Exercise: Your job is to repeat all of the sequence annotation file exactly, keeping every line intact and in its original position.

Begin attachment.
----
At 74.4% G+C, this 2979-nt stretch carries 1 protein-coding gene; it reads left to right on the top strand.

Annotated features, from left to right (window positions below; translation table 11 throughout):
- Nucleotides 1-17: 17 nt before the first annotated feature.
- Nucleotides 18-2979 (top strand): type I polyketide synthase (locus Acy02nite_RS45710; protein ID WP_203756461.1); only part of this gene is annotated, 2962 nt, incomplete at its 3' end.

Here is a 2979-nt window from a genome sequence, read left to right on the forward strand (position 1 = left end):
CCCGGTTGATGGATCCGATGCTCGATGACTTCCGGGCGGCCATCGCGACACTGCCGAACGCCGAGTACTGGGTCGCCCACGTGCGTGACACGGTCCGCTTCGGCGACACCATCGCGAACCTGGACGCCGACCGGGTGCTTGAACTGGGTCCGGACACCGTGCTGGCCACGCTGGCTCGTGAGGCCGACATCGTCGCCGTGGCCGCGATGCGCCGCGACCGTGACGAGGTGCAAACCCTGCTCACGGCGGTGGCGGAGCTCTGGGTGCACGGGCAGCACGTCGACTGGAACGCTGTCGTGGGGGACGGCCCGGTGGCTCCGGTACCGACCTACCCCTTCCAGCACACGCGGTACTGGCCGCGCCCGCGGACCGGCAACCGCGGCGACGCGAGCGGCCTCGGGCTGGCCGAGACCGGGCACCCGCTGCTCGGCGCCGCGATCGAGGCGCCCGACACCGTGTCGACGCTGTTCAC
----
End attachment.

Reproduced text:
At 74.4% G+C, this 2979-nt stretch carries 1 protein-coding gene; it reads left to right on the top strand.

Annotated features, from left to right (window positions below; translation table 11 throughout):
- Nucleotides 1-17: 17 nt before the first annotated feature.
- Nucleotides 18-2979 (top strand): type I polyketide synthase (locus Acy02nite_RS45710; protein ID WP_203756461.1); only part of this gene is annotated, 2962 nt, incomplete at its 3' end.

Here is a 2979-nt window from a genome sequence, read left to right on the forward strand (position 1 = left end):
CCCGGTTGATGGATCCGATGCTCGATGACTTCCGGGCGGCCATCGCGACACTGCCGAACGCCGAGTACTGGGTCGCCCACGTGCGTGACACGGTCCGCTTCGGCGACACCATCGCGAACCTGGACGCCGACCGGGTGCTTGAACTGGGTCCGGACACCGTGCTGGCCACGCTGGCTCGTGAGGCCGACATCGTCGCCGTGGCCGCGATGCGCCGCGACCGTGACGAGGTGCAAACCCTGCTCACGGCGGTGGCGGAGCTCTGGGTGCACGGGCAGCACGTCGACTGGAACGCTGTCGTGGGGGACGGCCCGGTGGCTCCGGTACCGACCTACCCCTTCCAGCACACGCGGTACTGGCCGCGCCCGCGGACCGGCAACCGCGGCGACGCGAGCGGCCTCGGGCTGGCCGAGACCGGGCACCCGCTGCTCGGCGCCGCGATCGAGGCGCCCGACACCGTGTCGACGCTGTTCAC